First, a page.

moycullen madra

"We’re at 100 per cent capacity all year round as regards taking in dogs. As of today, our kennels at Camus hold 36 dogs and we also have 79 dogs out with foster homes. Last year we took in about 250 private surrenders and that figure could be much higher based on the number of calls we get; we just don’t have the space to take every one we are requested to do.”

Kent emphasises the importance of micro-chipping; “We often have people ringing us looking for dogs they have lost and they say their dogs aren’t micro-chipped. It’s a simple procedure and it doesn’t cost a lot of money. The first thing we do with any dog that comes in to us is give it a MADRA microchip with our details on it so if those dogs were ever to go missing they could be tracked back to us and we can then contact the owner. It is a simple tool and it is also mandatory, so dog owners should definitely do it.”

'Damian Browne is a big supporter of MADRA and has done numerous fundraisers for us'

Just over a week ago, MADRA suffered a big setback when its van was in a bad crash. “It happened on Tuesday morning of last week,” Kent tells me. “Our driver, Bill Smith, was driving two dogs to the vet and, outside Oughterard, he hit a patch of black ice and crashed. The dogs weren’t hurt, though Bill did need 14 stitches in his arm. However, the van was a write-off so we put an appeal on social media to raise funds toward a replacement. In five days we’ve got over €5,000 which is a fantastic response. It shows the amount of support we get from ‘the MADRA people’ out there.

"Since the accident Frank Byrne’s Garage in Oranmore, Bradley Motors, and Europe Car have all offered to sort us out with replacement vans for the next few weeks until we get a permanent new one, and several other dealers have been in touch about helping us get that. All the support we get blows me away; working for MADRA puts a smile on my face every day!”

dog walker

One notable supporter of MADRA is Damian Browne who recently made headlines when completing his epic solo row across the Atlantic. “Damian is a big supporter of MADRA and has done numerous fundraisers for us,” Jonathan tells me. “We were all watching him come into Antigua live on TV at the end of the Talisker Atlantic Challenge voyage. Seeing him come in was very emotional for us all. We’d been following his updates on Facebook, it was incredible what he went through. I’m in awe of his achievement and also what he has done for MADRA. We are one of his three designated charities and he raised over €55,000 from this voyage. We all congratulate him for his amazing feat and all he has done for us.”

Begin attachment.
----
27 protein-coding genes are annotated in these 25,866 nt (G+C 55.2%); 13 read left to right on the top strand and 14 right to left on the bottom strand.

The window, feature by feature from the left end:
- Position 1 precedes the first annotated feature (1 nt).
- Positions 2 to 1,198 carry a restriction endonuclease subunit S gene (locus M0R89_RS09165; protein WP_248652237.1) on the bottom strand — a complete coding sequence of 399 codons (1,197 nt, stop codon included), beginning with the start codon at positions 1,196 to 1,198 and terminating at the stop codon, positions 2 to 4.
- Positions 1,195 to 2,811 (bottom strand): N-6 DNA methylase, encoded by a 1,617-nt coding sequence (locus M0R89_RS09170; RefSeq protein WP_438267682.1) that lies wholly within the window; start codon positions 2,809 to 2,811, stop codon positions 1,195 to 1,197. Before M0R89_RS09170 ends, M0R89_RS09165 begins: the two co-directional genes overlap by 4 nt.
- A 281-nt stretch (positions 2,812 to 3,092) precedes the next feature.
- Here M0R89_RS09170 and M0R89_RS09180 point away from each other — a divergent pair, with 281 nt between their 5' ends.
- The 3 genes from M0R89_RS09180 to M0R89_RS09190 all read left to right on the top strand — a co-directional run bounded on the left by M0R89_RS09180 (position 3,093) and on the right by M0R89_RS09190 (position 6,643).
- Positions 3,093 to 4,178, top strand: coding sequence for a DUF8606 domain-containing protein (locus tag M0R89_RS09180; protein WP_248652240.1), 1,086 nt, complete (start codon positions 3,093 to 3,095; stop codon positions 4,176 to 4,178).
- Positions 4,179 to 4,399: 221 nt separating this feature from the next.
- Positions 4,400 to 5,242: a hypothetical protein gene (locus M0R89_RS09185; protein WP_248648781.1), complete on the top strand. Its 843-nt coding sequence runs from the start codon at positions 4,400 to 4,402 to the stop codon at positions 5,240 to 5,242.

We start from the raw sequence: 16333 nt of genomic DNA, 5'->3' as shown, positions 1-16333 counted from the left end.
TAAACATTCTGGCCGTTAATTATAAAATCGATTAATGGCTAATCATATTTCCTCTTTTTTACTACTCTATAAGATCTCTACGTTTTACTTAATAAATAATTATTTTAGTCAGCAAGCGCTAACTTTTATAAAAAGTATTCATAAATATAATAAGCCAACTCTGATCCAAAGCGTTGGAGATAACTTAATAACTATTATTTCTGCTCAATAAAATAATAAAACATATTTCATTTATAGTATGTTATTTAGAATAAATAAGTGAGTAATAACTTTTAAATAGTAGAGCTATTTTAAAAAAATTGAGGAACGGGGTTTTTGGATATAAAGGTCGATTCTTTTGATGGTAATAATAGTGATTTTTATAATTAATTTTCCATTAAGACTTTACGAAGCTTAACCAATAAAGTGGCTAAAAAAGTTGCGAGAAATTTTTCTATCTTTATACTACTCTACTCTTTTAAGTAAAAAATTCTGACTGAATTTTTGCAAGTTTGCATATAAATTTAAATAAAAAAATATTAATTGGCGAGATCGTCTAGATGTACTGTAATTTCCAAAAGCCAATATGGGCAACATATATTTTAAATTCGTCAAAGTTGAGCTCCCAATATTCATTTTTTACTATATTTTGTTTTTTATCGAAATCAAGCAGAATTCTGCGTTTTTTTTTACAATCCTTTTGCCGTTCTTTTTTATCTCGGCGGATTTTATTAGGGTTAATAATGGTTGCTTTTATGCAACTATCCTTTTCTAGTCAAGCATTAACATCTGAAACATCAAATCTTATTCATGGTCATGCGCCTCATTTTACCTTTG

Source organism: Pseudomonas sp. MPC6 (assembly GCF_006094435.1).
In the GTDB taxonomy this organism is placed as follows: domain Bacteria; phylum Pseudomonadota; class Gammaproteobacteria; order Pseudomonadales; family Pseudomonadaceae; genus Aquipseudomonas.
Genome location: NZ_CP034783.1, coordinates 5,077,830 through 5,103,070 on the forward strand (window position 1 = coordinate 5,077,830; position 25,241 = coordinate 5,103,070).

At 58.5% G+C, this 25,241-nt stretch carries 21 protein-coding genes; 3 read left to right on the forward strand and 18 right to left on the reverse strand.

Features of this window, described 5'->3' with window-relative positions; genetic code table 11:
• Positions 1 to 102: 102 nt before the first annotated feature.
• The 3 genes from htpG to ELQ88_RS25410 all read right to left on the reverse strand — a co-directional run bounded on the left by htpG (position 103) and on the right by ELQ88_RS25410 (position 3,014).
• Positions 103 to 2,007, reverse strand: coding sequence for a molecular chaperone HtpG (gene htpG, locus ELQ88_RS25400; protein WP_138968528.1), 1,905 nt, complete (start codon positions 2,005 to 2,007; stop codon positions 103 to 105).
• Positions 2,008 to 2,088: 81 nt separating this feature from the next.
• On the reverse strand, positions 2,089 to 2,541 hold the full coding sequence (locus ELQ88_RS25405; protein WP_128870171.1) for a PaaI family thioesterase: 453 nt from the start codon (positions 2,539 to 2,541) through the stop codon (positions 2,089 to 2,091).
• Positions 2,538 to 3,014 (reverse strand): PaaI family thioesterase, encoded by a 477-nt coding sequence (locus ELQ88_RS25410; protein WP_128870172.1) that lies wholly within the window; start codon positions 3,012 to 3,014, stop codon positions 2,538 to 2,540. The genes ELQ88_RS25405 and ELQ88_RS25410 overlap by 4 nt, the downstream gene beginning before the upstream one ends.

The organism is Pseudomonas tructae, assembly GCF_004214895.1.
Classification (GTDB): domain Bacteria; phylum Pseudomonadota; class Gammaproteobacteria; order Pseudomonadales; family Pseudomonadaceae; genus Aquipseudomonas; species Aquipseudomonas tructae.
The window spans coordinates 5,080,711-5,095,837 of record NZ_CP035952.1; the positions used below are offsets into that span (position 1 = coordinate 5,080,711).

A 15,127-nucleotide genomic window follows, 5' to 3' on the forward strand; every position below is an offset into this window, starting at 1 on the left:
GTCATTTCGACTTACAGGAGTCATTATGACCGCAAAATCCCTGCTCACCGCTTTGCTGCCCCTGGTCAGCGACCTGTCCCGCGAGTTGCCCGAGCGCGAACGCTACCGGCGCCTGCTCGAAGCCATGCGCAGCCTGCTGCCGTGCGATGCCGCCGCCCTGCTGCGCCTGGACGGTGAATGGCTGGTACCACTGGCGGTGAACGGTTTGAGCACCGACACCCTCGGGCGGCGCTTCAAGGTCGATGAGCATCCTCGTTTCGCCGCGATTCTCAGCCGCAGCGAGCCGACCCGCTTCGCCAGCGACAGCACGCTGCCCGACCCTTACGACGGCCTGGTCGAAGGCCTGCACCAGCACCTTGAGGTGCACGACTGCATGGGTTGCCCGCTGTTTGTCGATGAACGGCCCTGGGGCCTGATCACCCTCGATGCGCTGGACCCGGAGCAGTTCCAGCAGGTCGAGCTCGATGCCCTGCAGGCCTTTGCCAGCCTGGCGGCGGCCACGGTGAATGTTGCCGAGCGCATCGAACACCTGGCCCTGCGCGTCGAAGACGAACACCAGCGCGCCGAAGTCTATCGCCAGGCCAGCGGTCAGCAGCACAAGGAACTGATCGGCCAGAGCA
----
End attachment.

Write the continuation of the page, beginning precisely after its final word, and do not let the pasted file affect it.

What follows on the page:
As with every charity, MADRA relies heavily on donations from the public, with running costs of more than €180,000 a year and Jonathan concludes by highlighting the importance of MADRA’s shops; “We rely so much on our charity shops in Moycullen, Furbo, and Westside. Without the income of these three shops MADRA would not survive. So I’d like to send a massive ‘Thank you’ to all the staff that run the shops as well as all the donations that we receive.”

As we take our leave, Jonathan reminds me that one date MADRA friends should mark in their diaries is May 17, which is when this year’s MADRA Dogathon takes place, the charity’s fun family day fundraiser. Stay tuned to MADRA’s website, Twitter, and Facebook pages for more details as they are announced. Woof woof!